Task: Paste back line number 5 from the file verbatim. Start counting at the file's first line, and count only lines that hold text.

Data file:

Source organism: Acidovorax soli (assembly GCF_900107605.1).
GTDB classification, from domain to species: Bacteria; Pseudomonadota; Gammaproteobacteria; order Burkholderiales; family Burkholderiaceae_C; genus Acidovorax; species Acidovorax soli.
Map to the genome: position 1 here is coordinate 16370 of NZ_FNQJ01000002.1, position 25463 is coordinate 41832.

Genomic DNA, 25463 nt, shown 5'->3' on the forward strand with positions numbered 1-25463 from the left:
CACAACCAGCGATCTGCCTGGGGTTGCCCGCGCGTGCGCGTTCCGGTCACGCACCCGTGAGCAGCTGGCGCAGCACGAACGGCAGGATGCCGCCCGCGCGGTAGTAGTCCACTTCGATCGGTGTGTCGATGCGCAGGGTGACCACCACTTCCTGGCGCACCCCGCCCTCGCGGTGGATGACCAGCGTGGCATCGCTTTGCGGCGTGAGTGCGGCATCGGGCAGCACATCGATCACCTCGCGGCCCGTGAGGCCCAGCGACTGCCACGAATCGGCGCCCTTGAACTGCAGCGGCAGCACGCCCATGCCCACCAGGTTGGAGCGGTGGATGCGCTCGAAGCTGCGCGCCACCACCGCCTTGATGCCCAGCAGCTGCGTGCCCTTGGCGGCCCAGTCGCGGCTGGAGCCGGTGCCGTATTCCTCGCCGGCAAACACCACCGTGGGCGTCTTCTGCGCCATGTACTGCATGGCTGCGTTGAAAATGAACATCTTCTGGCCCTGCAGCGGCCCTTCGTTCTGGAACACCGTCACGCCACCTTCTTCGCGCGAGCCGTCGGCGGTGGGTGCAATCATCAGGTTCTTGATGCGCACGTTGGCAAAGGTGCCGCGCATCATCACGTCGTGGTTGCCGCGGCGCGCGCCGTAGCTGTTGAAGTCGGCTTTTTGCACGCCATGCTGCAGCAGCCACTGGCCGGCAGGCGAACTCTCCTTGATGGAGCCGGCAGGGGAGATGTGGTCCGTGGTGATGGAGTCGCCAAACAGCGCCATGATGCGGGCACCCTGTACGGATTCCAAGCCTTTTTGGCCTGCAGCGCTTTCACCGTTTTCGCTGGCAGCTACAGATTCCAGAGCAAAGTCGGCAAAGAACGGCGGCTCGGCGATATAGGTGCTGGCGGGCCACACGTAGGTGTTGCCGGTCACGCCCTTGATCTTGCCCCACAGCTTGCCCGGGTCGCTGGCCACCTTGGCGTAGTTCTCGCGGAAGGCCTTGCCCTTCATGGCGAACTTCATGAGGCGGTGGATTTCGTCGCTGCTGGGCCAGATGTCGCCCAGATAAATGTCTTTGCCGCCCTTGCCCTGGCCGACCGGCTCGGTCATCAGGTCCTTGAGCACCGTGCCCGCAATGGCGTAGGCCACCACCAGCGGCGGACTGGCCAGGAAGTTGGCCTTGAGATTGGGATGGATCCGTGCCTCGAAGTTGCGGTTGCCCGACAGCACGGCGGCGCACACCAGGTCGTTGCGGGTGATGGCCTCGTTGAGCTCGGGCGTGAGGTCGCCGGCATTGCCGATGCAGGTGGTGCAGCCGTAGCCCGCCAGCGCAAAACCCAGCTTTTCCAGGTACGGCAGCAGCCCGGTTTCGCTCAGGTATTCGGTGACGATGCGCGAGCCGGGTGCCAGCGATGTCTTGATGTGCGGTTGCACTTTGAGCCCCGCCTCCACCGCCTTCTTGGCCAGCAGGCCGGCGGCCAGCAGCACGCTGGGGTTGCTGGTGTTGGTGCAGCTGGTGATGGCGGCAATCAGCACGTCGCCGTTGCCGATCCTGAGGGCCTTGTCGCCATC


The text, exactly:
CACAACCAGCGATCTGCCTGGGGTTGCCCGCGCGTGCGCGTTCCGGTCACGCACCCGTGAGCAGCTGGCGCAGCACGAACGGCAGGATGCCGCCCGCGCGGTAGTAGTCCACTTCGATCGGTGTGTCGATGCGCAGGGTGACCACCACTTCCTGGCGCACCCCGCCCTCGCGGTGGATGACCAGCGTGGCATCGCTTTGCGGCGTGAGTGCGGCATCGGGCAGCACATCGATCACCTCGCGGCCCGTGAGGCCCAGCGACTGCCACGAATCGGCGCCCTTGAACTGCAGCGGCAGCACGCCCATGCCCACCAGGTTGGAGCGGTGGATGCGCTCGAAGCTGCGCGCCACCACCGCCTTGATGCCCAGCAGCTGCGTGCCCTTGGCGGCCCAGTCGCGGCTGGAGCCGGTGCCGTATTCCTCGCCGGCAAACACCACCGTGGGCGTCTTCTGCGCCATGTACTGCATGGCTGCGTTGAAAATGAACATCTTCTGGCCCTGCAGCGGCCCTTCGTTCTGGAACACCGTCACGCCACCTTCTTCGCGCGAGCCGTCGGCGGTGGGTGCAATCATCAGGTTCTTGATGCGCACGTTGGCAAAGGTGCCGCGCATCATCACGTCGTGGTTGCCGCGGCGCGCGCCGTAGCTGTTGAAGTCGGCTTTTTGCACGCCATGCTGCAGCAGCCACTGGCCGGCAGGCGAACTCTCCTTGATGGAGCCGGCAGGGGAGATGTGGTCCGTGGTGATGGAGTCGCCAAACAGCGCCATGATGCGGGCACCCTGTACGGATTCCAAGCCTTTTTGGCCTGCAGCGCTTTCACCGTTTTCGCTGGCAGCTACAGATTCCAGAGCAAAGTCGGCAAAGAACGGCGGCTCGGCGATATAGGTGCTGGCGGGCCACACGTAGGTGTTGCCGGTCACGCCCTTGATCTTGCCCCACAGCTTGCCCGGGTCGCTGGCCACCTTGGCGTAGTTCTCGCGGAAGGCCTTGCCCTTCATGGCGAACTTCATGAGGCGGTGGATTTCGTCGCTGCTGGGCCAGATGTCGCCCAGATAAATGTCTTTGCCGCCCTTGCCCTGGCCGACCGGCTCGGTCATCAGGTCCTTGAGCACCGTGCCCGCAATGGCGTAGGCCACCACCAGCGGCGGACTGGCCAGGAAGTTGGCCTTGAGATTGGGATGGATCCGTGCCTCGAAGTTGCGGTTGCCCGACAGCACGGCGGCGCACACCAGGTCGTTGCGGGTGATGGCCTCGTTGAGCTCGGGCGTGAGGTCGCCGGCATTGCCGATGCAGGTGGTGCAGCCGTAGCCCGCCAGCGCAAAACCCAGCTTTTCCAGGTACGGCAGCAGCCCGGTTTCGCTCAGGTATTCGGTGACGATGCGCGAGCCGGGTGCCAGCGATGTCTTGATGTGCGGTTGCACTTTGAGCCCCGCCTCCACCGCCTTCTTGGCCAGCAGGCCGGCGGCCAGCAGCACGCTGGGGTTGCTGGTGTTGGTGCAGCTGGTGATGGCGGCAATCAGCACGTCGCCGTTGCCGATCCTGAGGGCCTTGTCGCCATC